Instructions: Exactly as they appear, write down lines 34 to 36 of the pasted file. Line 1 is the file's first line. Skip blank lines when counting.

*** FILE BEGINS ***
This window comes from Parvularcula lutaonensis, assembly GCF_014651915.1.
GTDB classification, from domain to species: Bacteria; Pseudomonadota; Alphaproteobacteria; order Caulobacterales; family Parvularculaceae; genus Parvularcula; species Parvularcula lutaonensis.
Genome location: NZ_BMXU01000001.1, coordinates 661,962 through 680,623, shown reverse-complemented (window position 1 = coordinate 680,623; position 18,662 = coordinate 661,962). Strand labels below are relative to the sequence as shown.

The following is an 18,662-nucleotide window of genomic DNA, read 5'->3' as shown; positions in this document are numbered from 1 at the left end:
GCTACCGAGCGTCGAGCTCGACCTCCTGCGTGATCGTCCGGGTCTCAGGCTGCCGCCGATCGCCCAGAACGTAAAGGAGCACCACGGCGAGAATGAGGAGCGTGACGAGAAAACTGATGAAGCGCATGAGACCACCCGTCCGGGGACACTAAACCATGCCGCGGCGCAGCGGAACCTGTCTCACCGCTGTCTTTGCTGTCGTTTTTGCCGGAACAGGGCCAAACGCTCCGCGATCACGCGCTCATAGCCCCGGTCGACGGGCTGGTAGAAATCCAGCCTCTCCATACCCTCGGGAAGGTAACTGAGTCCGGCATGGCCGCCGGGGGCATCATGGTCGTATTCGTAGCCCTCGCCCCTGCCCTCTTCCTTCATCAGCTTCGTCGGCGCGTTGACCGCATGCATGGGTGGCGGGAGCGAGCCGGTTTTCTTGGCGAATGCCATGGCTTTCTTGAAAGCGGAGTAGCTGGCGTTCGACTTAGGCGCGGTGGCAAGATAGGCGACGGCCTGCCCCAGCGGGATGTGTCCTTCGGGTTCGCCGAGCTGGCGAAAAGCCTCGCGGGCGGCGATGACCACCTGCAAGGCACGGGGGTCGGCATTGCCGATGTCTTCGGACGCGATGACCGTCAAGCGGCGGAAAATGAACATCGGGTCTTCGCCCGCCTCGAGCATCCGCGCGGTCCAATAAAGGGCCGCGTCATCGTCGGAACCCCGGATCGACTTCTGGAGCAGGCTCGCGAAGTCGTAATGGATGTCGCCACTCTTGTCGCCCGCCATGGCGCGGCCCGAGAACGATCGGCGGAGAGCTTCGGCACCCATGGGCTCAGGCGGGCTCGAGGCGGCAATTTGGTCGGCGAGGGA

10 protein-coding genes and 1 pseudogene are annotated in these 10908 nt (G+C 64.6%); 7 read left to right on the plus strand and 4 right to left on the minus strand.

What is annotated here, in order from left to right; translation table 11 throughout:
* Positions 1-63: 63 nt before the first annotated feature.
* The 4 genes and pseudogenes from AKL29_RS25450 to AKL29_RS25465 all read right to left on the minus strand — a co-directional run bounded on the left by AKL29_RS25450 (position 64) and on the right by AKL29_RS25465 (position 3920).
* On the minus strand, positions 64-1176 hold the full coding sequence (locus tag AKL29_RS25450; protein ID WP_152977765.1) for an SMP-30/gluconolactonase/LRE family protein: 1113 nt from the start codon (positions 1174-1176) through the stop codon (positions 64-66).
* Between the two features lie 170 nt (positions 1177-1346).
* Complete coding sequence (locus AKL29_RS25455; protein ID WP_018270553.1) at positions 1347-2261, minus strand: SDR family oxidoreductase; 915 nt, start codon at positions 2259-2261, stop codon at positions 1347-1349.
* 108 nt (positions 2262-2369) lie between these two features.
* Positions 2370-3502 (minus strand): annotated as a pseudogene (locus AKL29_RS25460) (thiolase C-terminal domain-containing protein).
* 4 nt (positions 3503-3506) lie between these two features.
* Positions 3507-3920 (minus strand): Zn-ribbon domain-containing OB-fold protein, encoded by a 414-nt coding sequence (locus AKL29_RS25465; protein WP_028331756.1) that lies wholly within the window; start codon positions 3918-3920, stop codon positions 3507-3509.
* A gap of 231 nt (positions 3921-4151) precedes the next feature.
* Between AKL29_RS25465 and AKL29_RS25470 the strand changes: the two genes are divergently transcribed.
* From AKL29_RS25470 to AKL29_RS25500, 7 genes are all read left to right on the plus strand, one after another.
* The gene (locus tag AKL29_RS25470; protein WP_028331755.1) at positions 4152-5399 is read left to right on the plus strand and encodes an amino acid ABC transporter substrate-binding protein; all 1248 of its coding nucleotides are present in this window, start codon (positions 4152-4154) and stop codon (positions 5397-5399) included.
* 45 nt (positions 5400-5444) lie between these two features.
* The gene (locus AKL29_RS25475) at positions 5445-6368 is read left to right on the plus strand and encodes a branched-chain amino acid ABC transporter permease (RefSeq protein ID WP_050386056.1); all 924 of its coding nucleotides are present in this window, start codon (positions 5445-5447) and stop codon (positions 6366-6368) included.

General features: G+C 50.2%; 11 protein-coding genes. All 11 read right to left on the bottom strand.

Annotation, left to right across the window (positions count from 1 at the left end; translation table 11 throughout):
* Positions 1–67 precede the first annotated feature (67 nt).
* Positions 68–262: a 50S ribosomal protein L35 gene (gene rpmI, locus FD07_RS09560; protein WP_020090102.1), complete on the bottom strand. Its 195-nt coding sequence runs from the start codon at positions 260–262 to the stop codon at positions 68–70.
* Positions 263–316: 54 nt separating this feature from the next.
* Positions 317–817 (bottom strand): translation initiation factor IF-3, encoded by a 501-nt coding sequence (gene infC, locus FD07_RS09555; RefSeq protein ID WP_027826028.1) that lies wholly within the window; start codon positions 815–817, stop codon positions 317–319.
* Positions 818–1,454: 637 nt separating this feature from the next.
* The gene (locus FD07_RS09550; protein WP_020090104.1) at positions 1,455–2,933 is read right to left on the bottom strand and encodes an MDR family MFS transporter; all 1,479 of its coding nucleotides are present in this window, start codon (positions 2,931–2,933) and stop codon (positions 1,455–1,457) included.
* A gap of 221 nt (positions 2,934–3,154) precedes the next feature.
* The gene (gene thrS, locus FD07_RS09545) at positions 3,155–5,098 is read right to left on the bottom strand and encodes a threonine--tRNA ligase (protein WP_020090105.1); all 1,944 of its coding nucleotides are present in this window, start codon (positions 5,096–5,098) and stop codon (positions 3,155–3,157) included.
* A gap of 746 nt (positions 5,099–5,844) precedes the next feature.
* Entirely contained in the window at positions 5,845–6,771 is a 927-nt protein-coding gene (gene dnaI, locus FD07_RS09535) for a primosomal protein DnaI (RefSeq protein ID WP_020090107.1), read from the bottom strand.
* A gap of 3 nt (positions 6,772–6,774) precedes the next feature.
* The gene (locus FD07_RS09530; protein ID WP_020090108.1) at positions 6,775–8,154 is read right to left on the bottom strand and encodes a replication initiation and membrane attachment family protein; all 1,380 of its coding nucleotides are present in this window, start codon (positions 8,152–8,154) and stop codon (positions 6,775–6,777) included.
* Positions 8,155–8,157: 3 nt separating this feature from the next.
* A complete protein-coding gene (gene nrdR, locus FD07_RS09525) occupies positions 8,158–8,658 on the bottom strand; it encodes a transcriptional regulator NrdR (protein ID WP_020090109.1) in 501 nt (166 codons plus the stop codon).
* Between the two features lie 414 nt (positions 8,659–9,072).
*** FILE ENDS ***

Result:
* Entirely contained in the window at positions 5,845–6,771 is a 927-nt protein-coding gene (gene dnaI, locus FD07_RS09535) for a primosomal protein DnaI (RefSeq protein ID WP_020090107.1), read from the bottom strand.
* A gap of 3 nt (positions 6,772–6,774) precedes the next feature.
* The gene (locus FD07_RS09530; protein ID WP_020090108.1) at positions 6,775–8,154 is read right to left on the bottom strand and encodes a replication initiation and membrane attachment family protein; all 1,380 of its coding nucleotides are present in this window, start codon (positions 8,152–8,154) and stop codon (positions 6,775–6,777) included.